Ten Things to Do in Thessaloniki
Thessaloniki is the second largest city in Greece, with more than a million inhabitants in its metropolitan area. It is also the capital of Macedonia and the Decentralized Administration of Macedonia and Thrace.
But Thessaloniki is more. It is Greece’s second major industrial and commercial center; it has a vibrant cultural life and boasts a rich Byzantine heritage. Several festivals take place during the year while the largest university of Greece, Aristotle University, is located in the city. What’s more, Thessaloniki is also home to the largest bi-annual meeting of the Greek diaspora. All these characteristics clearly show why there’s always something to do in the city. Let’s take a look at those things you cannot miss in Thessaloniki… plus some bizarre ideas that will add excitement to the experience.
Seven Classic Things to Do in Thessaloniki
Walk down the seaside promenade
A relaxed stroll by the sea allows you to take in the atmosphere as well as get a glimpse of several city landmarks: The White Tower, the Music Hall, Aristotelous Square, and the Harbor, which has had a significant part in the history of the city and its importance has not diminished over the years.
Climb the White Tower
Certainly one of the most iconic views in town, the White Tower of Thessaloniki used to function as a prison during the Ottoman Empire and it was not called White, but Red Tower. It used to be surrounded by long defensive walls that were demolished at the beginning of the 20th century. The tower is open to the public offering a unique panoramic view from the top. Inside the Tower, there is a museum devoted to the city’s history and many other aspects of Thessaloniki.
Visit the Castle
One of the most beloved sights of the city is the Castle of Thessaloniki and the history it carries with it. It is also known as Yedi Kule or Eptapyrgio and it’s on a hill on top of the Old Town. Built during the Byzantine era, over the rests of the Roman Walls, the elevated positions allows for amazing views of the city as well as the Aegean sea.
Head to the Flower District
Louloudadika (from louloudi, flower in Greek) is a marvelous area in the center of the city, right where Komninon and V. Irakliou streets meet. Tiny shops and stands located all over the place sell colorful flowers and plants, a stroll early in the morning includes attractive fragrances and a colorful scenario. Taking a break in one of the local bars should be part of the experience.
Check the Museum of Byzantine Culture
Close to the City Hall, it is possible to admire one of the best museums in Greece, a state-of-the-art structure, with award-winning architecture that allows the visitors to experience the three permanent exhibitions choosing according to personal interests and curiosity.
Stroll around Aristotelous Square
Close enough to the sea but also lined up with places to enjoy coffee as well as the views, Artistotelous Square could be defined as the living room of the city. The place shaped by the classic architecture of magnificent buildings, an area to see and to be seen, home to elegant shops, cafeterias, and ice cream parlors.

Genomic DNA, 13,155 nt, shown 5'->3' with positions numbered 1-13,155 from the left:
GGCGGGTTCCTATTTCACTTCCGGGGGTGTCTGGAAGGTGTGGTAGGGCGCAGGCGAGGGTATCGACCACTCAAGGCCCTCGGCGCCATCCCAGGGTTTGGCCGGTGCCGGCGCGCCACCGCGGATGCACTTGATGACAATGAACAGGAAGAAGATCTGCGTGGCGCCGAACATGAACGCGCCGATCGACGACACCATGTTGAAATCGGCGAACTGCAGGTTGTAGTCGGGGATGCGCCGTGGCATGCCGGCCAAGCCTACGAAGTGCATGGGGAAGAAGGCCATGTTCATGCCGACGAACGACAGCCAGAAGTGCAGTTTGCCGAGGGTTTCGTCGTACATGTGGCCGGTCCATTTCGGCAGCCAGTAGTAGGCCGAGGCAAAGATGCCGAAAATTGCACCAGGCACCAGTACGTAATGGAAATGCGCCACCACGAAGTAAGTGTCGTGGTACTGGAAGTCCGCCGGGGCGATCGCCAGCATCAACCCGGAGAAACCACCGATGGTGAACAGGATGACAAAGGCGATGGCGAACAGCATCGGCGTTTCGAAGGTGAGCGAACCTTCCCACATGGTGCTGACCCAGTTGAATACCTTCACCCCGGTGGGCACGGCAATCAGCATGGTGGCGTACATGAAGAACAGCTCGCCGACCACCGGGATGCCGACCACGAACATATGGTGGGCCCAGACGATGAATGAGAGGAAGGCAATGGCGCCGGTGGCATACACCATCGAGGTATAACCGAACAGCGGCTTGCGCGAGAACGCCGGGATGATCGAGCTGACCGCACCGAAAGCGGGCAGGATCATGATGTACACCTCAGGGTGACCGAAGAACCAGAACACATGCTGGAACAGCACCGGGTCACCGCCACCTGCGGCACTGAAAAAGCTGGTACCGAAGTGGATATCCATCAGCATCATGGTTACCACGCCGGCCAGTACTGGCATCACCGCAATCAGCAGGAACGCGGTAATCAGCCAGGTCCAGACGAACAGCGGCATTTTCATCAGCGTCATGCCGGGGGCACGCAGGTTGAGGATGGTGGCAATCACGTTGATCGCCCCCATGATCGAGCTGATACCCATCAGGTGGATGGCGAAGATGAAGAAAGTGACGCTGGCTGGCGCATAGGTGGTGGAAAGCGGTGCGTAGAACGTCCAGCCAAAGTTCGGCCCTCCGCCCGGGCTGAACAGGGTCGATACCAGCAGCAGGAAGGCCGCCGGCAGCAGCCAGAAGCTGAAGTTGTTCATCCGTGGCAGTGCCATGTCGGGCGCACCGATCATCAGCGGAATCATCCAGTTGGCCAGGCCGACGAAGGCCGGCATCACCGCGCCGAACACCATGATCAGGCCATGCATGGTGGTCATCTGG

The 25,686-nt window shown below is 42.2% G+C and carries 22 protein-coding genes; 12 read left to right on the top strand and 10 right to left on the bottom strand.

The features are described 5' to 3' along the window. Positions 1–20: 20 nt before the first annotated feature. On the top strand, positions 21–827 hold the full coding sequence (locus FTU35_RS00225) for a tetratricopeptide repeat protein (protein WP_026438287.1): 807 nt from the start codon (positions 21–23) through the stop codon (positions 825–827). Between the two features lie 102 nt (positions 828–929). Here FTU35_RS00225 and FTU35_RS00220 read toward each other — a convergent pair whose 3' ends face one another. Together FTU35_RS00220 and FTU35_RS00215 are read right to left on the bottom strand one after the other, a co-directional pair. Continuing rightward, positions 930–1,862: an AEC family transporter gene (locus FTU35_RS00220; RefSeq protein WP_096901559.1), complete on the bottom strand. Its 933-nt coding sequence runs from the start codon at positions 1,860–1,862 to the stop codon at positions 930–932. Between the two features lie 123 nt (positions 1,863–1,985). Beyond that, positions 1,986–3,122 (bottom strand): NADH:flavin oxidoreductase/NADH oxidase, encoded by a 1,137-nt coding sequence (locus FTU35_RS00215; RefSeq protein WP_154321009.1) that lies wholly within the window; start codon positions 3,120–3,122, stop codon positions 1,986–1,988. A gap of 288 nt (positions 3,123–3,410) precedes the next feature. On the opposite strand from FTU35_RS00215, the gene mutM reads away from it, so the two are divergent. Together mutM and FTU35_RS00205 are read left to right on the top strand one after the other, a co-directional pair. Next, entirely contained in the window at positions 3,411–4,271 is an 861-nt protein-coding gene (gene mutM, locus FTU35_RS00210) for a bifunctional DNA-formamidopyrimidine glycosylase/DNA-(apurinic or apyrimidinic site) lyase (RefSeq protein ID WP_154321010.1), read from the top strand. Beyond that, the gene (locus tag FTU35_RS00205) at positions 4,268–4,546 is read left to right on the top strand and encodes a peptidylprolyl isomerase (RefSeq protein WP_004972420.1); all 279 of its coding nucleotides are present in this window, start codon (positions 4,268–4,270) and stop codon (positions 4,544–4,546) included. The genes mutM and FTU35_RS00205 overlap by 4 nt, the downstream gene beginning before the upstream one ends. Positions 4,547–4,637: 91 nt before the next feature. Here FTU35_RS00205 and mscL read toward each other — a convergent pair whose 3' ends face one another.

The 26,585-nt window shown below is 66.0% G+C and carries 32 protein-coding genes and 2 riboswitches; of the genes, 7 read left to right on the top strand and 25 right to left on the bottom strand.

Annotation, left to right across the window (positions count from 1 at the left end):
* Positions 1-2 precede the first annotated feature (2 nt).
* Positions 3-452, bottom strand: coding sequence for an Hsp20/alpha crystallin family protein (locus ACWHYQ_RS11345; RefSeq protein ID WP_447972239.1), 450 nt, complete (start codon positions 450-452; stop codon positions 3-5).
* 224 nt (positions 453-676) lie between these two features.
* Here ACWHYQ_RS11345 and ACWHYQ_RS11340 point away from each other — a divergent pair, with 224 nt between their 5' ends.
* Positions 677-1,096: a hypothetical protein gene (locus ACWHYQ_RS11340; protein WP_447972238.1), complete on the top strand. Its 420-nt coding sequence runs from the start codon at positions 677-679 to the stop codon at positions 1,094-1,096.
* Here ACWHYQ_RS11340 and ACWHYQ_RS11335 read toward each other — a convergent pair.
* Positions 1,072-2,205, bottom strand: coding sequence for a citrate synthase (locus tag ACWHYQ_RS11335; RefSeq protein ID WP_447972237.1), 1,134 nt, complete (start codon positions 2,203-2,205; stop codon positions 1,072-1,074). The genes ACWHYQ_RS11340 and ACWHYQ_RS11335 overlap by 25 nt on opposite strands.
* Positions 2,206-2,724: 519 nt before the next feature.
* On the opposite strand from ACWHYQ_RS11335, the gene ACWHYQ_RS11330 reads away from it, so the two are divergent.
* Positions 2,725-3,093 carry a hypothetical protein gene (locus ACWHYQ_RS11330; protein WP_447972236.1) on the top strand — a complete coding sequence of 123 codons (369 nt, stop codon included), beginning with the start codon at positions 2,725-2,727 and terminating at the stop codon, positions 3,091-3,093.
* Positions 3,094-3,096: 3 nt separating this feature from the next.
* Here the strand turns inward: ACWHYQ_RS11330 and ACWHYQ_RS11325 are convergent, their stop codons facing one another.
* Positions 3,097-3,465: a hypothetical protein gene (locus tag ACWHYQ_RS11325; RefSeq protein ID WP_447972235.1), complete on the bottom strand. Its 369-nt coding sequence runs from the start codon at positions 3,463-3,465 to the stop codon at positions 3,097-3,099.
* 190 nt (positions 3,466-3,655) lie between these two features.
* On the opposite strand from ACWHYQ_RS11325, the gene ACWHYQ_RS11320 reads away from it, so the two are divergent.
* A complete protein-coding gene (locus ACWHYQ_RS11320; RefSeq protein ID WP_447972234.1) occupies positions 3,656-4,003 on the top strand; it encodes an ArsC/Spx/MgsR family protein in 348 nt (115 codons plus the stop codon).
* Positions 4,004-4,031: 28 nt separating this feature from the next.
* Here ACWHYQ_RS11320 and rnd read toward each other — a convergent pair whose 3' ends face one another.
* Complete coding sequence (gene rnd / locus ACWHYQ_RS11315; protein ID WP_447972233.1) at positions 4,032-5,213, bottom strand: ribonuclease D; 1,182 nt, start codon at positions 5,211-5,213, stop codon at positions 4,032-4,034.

Shop in the Markets
As in any important European city, Thessaloniki offers an authentic experience in all that is related to its food and its traditions through the stalls of Modiano, one of the most traditional markets in towns. Right in the center of the city, this cross-shaped building is famous for popular products such as cheese, spices, meat, and fish. There are also small taverns inside serving simple and convenient dishes. Kapani, instead, is another historic landmark of Thessaloniki, the oldest open market of the city offering a wide range of products with honest prices.
Three Odd Places to Visit in Town
The Ancient Brothel
A 2,000 thousand-year-old brothel and an adjacent bath can be visited in Thessaloniki. The brothel is part of a museum only open to an adult audience. Archeological findings have brought light to a circular bathhouse with a sauna, pools for hot and cold water as well as an adjacent bath and a tavern on a lower level. Artifacts found also include erotic pottery and a vessel depicting Aphrodite.
The Train Cemetery
Several railroad cars can be found in the suburb of Nea Ionia, not far from the center of Thessaloniki. Decaying trains and steam machines are still standing lonely on their railways. The carts have been rusting on the spot since the 1980s, abandoned and continuously exposed to the weather conditions and the scrap smuggling business.
This mosque was the last one to be built in Thessaloniki during the last years of the Ottoman empire. The New Mosque or Yeni Camii was built for the Dönmeh, Islamic crypto-Jews whose ancestors had converted to follow Sabbatai Zevi, a Sephardic rabbi from Smyrna who claimed to be the Jewish Messiah. The Sultan Zevi was arrested and given the choice of either becoming Muslim or being executed.
After converting to Islam, many of his followers did the same. They became the powerful Thessaloniki community of the Dönmeh (the converts) and built this mosque for themselves in 1902. The former mosque is now an exhibition center.
Where to stay in Thessaloniki
One of the best ideas when looking for a place to stay in Thessaloniki is to choose the waterfront promenade, also known as Nea Paralia, which is also close to many of the attractions the city offers. The Metropolitan Hotel is a three-star hotel that has been recently renewed, obtaining different international certifications. Convenient and comfortable, it is close to the Opera House, the Byzantine Museum as well as the Archaeological Museum. Its brilliant location allows for guests to reach the hotel by cycling or on foot, while it also offers parking facilities for its guests. Visit the hotel website to find out more about where to stay in Thessaloniki.
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